News: Twitter on the blockchain, the US coup on the blockchain, Gensler in at the SEC, Ripple ex-CTO loses Bitcoin keys

 

 

Regulatory clarity

The Biden administration is naming Gary Gensler as the new chair of the SEC. [Reuters] Gensler was the chair of the CFTC from 2009 until 2014 — he helped clean up the mess after the 2008 financial crisis.

Gensler knows precisely how crypto works. He thinks the Ethereum launch was an offering of securities. [New York Times] He wrote an op-ed for CoinDesk, with a headline calling blockchain a “change catalyst,” that made crypto fans think he was one of them — though he actually called it an “innovative irritant” and noted that “Crypto markets have been rife with scams, fraud, hacks and manipulation.” [CoinDesk]

Gensler is also a big fan of regulating hard — see Libra Shrugged, chapter 10. Don’t expect an easy ride, and don’t expect to get away with transparent nonsense. If you want to understand his thinking, watch his July 2019 testimony to the House hearing on Facebook’s Libra — 4:22:30 on. [C-SPAN]

FinCEN has extended the comment period on its proposed regulation to require more documentation on moving cryptos in and out of exchanges. The extension also notes additional legal backing that allows FinCEN to make this regulation. They thank everyone for the “robust” comments. [FinCEN]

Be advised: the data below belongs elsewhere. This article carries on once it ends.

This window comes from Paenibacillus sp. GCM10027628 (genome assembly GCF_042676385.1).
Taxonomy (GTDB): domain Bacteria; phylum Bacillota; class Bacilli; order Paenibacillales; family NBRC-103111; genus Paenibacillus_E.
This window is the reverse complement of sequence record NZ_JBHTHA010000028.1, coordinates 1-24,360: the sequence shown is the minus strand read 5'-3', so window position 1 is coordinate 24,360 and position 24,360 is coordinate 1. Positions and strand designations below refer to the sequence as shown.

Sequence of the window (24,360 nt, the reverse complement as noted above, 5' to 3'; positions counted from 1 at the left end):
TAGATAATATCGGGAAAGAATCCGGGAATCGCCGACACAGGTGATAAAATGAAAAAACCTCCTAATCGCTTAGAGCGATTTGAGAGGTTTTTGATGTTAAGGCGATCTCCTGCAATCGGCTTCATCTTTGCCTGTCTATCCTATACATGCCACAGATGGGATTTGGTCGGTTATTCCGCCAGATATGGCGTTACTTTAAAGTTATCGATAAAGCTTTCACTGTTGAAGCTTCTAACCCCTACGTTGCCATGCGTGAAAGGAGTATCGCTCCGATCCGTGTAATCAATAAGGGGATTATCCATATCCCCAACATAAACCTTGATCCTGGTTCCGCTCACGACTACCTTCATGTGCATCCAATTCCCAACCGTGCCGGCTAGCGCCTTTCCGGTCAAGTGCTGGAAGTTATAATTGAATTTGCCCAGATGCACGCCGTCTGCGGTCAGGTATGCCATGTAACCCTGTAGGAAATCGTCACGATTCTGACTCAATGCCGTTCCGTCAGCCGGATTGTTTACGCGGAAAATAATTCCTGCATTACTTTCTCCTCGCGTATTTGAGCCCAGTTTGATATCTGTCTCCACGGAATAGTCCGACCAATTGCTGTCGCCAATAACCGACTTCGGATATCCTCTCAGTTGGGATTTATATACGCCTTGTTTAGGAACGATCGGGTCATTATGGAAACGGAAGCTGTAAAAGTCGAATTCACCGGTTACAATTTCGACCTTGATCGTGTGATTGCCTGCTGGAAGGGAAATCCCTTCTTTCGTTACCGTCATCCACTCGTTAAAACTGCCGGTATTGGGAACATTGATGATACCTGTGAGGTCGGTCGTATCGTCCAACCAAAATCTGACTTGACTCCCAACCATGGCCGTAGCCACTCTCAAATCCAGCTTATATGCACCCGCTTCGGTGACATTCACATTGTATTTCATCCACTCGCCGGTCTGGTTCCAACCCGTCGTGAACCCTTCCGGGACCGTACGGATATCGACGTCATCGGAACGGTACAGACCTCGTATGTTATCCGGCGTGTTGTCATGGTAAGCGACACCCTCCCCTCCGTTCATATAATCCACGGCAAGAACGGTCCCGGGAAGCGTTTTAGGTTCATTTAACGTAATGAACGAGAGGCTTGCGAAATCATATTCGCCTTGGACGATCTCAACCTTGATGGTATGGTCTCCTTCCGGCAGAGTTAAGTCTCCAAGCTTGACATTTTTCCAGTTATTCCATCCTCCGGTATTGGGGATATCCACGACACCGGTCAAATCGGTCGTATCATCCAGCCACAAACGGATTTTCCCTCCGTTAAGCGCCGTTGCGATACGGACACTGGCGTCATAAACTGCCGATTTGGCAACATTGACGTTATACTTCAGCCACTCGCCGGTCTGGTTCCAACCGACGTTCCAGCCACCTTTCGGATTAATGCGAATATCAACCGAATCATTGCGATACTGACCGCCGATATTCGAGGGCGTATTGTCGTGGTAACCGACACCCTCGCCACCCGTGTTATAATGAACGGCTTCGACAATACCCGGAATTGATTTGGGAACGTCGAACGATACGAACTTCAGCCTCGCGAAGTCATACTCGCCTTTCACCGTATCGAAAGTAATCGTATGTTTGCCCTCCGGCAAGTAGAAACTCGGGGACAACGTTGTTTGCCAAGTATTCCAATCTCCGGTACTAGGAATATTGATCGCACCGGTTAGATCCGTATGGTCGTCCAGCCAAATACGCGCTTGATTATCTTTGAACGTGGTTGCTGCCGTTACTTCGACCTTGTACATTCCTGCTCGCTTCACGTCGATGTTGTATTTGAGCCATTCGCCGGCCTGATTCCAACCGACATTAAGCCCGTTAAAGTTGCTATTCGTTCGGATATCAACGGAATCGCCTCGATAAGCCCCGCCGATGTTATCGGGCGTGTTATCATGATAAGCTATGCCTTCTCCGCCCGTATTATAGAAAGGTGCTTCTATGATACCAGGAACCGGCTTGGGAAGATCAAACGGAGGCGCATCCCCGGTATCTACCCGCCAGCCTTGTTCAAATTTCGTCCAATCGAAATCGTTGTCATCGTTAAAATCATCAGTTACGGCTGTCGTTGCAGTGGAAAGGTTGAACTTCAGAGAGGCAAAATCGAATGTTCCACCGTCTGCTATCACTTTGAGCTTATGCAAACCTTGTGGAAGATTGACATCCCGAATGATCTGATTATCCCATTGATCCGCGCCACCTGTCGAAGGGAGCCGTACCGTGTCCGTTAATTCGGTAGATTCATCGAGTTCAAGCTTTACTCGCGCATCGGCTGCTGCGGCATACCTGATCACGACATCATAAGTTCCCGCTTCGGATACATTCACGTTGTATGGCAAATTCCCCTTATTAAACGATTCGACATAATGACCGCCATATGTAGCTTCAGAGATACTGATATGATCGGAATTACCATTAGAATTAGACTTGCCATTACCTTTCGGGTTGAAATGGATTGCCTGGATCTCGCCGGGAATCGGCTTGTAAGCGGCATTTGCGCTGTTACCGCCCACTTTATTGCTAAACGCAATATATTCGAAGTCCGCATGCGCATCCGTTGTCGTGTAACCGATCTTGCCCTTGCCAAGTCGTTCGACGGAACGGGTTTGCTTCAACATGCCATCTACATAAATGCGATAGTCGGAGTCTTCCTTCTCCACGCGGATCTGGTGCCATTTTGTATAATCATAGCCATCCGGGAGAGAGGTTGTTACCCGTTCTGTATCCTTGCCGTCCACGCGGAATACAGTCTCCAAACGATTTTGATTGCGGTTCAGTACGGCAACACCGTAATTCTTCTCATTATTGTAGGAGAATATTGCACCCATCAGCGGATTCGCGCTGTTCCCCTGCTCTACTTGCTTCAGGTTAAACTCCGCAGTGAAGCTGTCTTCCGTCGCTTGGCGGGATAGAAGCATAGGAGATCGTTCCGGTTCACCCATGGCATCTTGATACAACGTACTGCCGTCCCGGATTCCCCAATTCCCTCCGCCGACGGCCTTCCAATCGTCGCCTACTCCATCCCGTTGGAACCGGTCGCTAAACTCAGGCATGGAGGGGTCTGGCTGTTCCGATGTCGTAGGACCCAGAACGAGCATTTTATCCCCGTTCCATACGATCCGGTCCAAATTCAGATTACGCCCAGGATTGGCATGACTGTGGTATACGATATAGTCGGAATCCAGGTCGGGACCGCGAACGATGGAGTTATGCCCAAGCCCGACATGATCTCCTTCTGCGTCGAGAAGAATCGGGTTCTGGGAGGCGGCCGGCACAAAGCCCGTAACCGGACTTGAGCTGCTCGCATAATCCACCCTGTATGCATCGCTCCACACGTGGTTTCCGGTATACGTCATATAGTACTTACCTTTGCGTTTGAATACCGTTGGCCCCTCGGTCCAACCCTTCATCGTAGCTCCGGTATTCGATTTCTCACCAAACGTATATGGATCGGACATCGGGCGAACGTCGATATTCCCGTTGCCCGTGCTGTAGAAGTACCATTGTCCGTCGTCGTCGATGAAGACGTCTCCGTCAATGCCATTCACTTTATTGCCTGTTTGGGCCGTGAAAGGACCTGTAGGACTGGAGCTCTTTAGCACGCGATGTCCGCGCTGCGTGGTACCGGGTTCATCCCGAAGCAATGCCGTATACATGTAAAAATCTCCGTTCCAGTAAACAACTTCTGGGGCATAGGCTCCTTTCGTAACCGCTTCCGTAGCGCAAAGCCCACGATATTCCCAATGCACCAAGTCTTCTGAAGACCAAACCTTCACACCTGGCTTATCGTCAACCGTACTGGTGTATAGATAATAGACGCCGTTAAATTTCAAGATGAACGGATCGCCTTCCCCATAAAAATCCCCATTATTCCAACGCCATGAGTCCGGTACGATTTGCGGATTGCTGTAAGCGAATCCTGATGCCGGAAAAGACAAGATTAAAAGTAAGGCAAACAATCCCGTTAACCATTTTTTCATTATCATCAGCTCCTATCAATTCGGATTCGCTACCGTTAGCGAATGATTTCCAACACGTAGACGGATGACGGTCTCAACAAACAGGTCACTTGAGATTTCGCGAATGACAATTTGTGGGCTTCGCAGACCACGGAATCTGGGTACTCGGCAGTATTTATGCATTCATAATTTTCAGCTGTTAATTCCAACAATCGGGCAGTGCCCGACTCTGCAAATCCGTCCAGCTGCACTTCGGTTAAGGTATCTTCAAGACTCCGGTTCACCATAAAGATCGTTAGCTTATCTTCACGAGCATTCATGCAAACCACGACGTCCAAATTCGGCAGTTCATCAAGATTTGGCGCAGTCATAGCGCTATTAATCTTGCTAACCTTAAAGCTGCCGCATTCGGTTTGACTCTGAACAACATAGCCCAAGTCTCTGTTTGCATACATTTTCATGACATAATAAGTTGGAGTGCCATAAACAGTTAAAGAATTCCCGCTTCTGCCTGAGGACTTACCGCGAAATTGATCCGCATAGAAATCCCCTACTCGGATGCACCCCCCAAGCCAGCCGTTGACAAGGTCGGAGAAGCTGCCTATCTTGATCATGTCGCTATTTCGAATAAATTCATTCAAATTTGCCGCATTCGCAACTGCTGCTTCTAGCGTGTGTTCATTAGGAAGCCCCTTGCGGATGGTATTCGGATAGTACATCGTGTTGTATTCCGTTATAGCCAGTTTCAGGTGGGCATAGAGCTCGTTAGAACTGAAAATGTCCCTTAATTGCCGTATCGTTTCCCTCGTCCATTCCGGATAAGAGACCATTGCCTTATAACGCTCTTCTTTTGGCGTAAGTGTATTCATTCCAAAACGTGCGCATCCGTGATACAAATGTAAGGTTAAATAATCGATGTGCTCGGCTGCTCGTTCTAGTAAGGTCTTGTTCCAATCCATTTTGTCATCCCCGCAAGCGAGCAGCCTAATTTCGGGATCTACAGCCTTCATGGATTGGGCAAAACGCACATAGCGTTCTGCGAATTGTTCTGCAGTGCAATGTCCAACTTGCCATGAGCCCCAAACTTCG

That’s as good as money, sir. Those are IOUs. Go ahead and add it up, every cent’s accounted for.

No, I don’t know what’s going to happen when Tether has to deliver its documents by tomorrow. I don’t think a bell is going to strike at 00:01 UTC 15 January and all the tethers in the world turn into pumpkins. I do think this is when the next act of this interminable saga starts.

Ahead of the deadline, Tether CTO Paolo Ardoino and general counsel Stuart Hoegner recorded a podcast with Peter McCormack, explaining Tether to him. (Tether helped pay McCormack’s legal bills when Craig Wright sued him.) The interview didn’t quite alleviate anyone’s fears. [What Bitcoin Did]

Amy Castor put up a transcript noting all the new questions the interview raises. In particular, all those weekend wires to buy tethers? All of Tether’s immediate customers also bank at Deltec Bank in the Bahamas! Which, as it turns out, either doesn’t have $24 billion in assets, or hasn’t reported them to the Central Bank of the Bahamas. [Amy Castor]

Deltec’s Chief Investment Officer, Hugo Rogers, notes Deltec’s “large position in Bitcoin,” in case you were wondering. He emphasises the word “large.” [YouTube, 7:02 on; Deltec]

(We’ve spent three years on this, and the guy just YouTubed it out.)

Tether critic Bennett Tomlin and Larry Cermak from The Block also did a debate: “Is Tether acting in good faith?” Amy again has a transcript. [Blockchain Debate; Amy Castor]

Good news for Bitcoin

The European Central Bank calls for Bitcoin to be taken seriously! Well, Christine Lagarde said they needed to regulate its “funny business.” [Reuters]

INSTITUTIONAL ADOPTION! is on hold, because the real-money institutions noticed that Bitcoin is stupidly volatile trash. “Institutional adoption” was always a promotional meme, and every “institution” that bought bitcoins was a HODLer paying company money to cash out … someone’s … stash. [FT, paywalled]